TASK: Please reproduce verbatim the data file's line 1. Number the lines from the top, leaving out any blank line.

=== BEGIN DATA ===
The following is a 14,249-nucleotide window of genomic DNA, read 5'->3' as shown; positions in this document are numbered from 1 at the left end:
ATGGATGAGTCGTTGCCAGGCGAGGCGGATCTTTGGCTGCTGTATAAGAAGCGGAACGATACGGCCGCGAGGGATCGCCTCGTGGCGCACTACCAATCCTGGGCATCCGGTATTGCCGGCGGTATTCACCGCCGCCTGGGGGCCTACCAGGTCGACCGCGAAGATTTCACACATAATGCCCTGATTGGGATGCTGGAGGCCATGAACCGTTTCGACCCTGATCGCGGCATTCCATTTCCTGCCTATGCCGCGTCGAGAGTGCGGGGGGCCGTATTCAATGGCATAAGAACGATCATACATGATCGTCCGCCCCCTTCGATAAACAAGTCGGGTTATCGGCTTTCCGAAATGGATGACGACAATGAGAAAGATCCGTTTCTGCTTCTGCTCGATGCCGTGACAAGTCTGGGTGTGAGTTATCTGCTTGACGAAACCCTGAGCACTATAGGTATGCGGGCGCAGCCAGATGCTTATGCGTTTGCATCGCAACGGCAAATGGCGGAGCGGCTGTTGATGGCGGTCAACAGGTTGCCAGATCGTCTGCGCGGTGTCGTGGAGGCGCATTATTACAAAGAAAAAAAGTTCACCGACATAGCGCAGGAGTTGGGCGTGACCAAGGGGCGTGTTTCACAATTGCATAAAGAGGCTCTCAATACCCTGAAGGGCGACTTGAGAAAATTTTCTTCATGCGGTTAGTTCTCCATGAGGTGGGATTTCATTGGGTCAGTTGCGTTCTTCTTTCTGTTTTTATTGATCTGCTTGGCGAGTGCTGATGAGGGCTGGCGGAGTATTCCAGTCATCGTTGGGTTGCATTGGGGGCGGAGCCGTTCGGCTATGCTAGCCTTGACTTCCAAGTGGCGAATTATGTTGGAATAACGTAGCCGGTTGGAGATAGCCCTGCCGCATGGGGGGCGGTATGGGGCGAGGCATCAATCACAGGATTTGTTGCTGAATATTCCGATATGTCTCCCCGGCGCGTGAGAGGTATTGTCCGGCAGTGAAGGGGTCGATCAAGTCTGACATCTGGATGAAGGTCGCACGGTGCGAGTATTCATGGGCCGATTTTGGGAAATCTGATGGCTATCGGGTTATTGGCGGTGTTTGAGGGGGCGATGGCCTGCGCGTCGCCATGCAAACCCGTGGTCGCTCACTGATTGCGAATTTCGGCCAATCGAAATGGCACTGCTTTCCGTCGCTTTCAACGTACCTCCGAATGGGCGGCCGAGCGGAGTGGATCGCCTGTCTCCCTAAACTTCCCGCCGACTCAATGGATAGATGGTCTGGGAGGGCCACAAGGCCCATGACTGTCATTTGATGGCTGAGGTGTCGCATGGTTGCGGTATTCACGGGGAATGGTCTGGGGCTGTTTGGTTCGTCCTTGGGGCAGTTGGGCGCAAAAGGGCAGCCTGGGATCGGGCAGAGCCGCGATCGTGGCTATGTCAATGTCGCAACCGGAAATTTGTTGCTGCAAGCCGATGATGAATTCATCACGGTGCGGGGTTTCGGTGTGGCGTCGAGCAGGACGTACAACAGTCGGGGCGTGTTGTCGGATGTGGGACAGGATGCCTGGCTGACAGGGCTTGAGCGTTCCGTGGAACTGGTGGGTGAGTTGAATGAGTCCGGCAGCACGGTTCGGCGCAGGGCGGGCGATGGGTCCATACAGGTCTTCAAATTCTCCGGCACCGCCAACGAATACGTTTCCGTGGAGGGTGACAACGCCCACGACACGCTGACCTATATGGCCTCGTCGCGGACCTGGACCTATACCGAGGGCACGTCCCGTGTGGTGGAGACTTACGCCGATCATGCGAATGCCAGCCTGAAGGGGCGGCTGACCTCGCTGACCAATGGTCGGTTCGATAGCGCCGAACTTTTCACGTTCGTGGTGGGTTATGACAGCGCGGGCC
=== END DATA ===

The following is a 14,249-nucleotide window of genomic DNA, read 5'->3' as shown; positions in this document are numbered from 1 at the left end: